Difference between revisions of "Critical Finding Follow-up and Communication"

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* DICOM part 20, section 9.8.10 (Communication of Actionable Findings)
* DICOM part 20, section 9.8.10 (Communication of Actionable Findings)
* (Consider leveraging IHE ITI mACM and PCD ACM)
==5. Discussion==
==5. Discussion==

Revision as of 18:51, 31 August 2015

1. Proposed Workitem: Actionable Finding Follow-up and Communication

  • Proposal Editor: Felicha Candelaria-Cook, Michael Kopinsky, Amy Wang, Deb Woodcock (OHSU BMI 516 SU2015 team 3, Harry Solomon, instructor), Tessa Cook MD PhD
  • Editor: tbd
  • Domain: Radiology

2. The Problem

Patients often receive recommendations for follow-up evaluation (imaging, laboratory, pathology or clinical evaluation) as a result of observations on an imaging study. However, as radiologists, we have no way of knowing when a patient completes such evaluation, or what the results may be. This puts the patient at risk of being lost to follow-up and returning at a later date after experiencing an adverse event, e.g. diagnosis of an advanced cancer or progression/complication of a fracture.

At present there is no way for a source of actionable findings to effectively communicate this to the EMR, or for either system to track whether the follow-up is completed, whether within the system or via results submitted from outside evaluation.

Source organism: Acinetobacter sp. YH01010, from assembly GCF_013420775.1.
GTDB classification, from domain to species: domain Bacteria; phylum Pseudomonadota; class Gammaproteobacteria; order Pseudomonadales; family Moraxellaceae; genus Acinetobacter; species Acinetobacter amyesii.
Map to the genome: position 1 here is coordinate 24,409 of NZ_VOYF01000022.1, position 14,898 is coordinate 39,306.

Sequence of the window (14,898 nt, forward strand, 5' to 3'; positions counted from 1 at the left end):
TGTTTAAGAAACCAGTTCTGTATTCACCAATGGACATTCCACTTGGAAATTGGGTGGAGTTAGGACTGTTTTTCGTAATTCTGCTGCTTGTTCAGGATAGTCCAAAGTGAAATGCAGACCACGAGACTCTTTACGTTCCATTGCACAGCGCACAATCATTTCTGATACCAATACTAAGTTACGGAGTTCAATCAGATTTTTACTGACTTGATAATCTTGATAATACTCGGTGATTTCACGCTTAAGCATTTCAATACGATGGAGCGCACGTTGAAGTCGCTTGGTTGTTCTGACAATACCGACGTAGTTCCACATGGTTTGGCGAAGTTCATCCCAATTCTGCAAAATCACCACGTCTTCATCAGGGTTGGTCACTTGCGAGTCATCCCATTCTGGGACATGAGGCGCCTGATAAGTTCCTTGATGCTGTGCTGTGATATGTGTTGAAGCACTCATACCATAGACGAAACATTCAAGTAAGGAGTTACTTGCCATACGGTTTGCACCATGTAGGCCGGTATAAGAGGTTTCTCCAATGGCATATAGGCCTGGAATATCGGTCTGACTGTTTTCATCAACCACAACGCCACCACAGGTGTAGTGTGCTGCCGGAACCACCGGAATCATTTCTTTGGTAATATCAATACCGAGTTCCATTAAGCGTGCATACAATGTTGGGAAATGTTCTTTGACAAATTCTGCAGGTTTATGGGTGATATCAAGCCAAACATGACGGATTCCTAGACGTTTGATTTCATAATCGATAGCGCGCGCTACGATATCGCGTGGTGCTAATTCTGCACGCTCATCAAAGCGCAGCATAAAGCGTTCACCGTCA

There are multiple potential underlying costs:

  • increased cost of caring for a patient experiencing a complication (higher for advanced/inoperable cancer)
  • potential malpractice costs associated with missed follow-up (which can be experienced by patient as well as provider and healthcare system).

Every large hospital/health system has experienced at least one instance of a patient being lost to follow-up despite multiple interactions with the healthcare system during the time the follow-up should have been obtained. There is significant potential for cost savings for multiple stakeholders by addressing this problem.

3. Key Use Case

  • A patient undergoes a chest CT after a motor vehicle accident.
  • The radiologist interpreting the study identifies a pulmonary nodule in the right upper lobe and recommends a follow-up CT in six months.
  • The radiologist notifies the emergency room physician, and documents the finding as well as the notification in her report.
  • In turn, the emergency room physician notifies the patient about the need for follow-up.
  • As the patient also experienced fractures as a result of the accident and was incidentally found to have abnormal renal function, he follows up with trauma surgery, orthopedic surgery and nephrology multiple times over the next two years. He also sees his primary care physician, who is not notified of the pulmonary nodule as it was not documented in the discharge documents after the inpatient stay.
  • No one orders the follow-up chest CT.
  • Two years later, the patient presents to the emergency room again with worsening shortness of breath, and is found to have a 3 cm right upper lobe lung mass. He is diagnosed with metastatic lung cancer that is deemed incurable.